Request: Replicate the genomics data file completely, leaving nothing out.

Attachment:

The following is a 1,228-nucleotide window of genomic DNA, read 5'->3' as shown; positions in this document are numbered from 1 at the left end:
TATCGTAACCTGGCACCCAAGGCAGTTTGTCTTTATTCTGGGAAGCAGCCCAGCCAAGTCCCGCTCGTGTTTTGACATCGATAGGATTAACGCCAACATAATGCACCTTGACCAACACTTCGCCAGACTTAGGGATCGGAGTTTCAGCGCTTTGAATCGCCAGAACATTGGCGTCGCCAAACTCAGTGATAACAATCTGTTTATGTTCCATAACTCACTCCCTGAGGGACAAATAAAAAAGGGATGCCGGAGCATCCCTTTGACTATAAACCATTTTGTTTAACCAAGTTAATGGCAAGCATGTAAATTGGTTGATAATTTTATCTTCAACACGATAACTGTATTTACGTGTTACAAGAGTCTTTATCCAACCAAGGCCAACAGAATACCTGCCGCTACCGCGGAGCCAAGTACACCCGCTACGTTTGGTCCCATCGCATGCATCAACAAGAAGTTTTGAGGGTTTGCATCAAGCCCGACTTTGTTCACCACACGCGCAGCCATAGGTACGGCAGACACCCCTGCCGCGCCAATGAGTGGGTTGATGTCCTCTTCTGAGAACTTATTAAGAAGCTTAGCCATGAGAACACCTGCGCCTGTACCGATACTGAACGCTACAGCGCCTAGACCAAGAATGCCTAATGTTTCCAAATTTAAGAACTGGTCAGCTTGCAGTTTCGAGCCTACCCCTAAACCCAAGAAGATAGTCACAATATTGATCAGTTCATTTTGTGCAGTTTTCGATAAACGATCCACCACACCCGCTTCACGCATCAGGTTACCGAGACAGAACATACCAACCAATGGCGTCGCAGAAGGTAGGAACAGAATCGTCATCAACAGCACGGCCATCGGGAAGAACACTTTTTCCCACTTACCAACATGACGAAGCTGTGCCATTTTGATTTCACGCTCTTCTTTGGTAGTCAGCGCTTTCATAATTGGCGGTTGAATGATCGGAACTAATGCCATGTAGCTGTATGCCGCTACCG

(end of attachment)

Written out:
The following is a 1,228-nucleotide window of genomic DNA, read 5'->3' as shown; positions in this document are numbered from 1 at the left end:
TATCGTAACCTGGCACCCAAGGCAGTTTGTCTTTATTCTGGGAAGCAGCCCAGCCAAGTCCCGCTCGTGTTTTGACATCGATAGGATTAACGCCAACATAATGCACCTTGACCAACACTTCGCCAGACTTAGGGATCGGAGTTTCAGCGCTTTGAATCGCCAGAACATTGGCGTCGCCAAACTCAGTGATAACAATCTGTTTATGTTCCATAACTCACTCCCTGAGGGACAAATAAAAAAGGGATGCCGGAGCATCCCTTTGACTATAAACCATTTTGTTTAACCAAGTTAATGGCAAGCATGTAAATTGGTTGATAATTTTATCTTCAACACGATAACTGTATTTACGTGTTACAAGAGTCTTTATCCAACCAAGGCCAACAGAATACCTGCCGCTACCGCGGAGCCAAGTACACCCGCTACGTTTGGTCCCATCGCATGCATCAACAAGAAGTTTTGAGGGTTTGCATCAAGCCCGACTTTGTTCACCACACGCGCAGCCATAGGTACGGCAGACACCCCTGCCGCGCCAATGAGTGGGTTGATGTCCTCTTCTGAGAACTTATTAAGAAGCTTAGCCATGAGAACACCTGCGCCTGTACCGATACTGAACGCTACAGCGCCTAGACCAAGAATGCCTAATGTTTCCAAATTTAAGAACTGGTCAGCTTGCAGTTTCGAGCCTACCCCTAAACCCAAGAAGATAGTCACAATATTGATCAGTTCATTTTGTGCAGTTTTCGATAAACGATCCACCACACCCGCTTCACGCATCAGGTTACCGAGACAGAACATACCAACCAATGGCGTCGCAGAAGGTAGGAACAGAATCGTCATCAACAGCACGGCCATCGGGAAGAACACTTTTTCCCACTTACCAACATGACGAAGCTGTGCCATTTTGATTTCACGCTCTTCTTTGGTAGTCAGCGCTTTCATAATTGGCGGTTGAATGATCGGAACTAATGCCATGTAGCTGTATGCCGCTACCG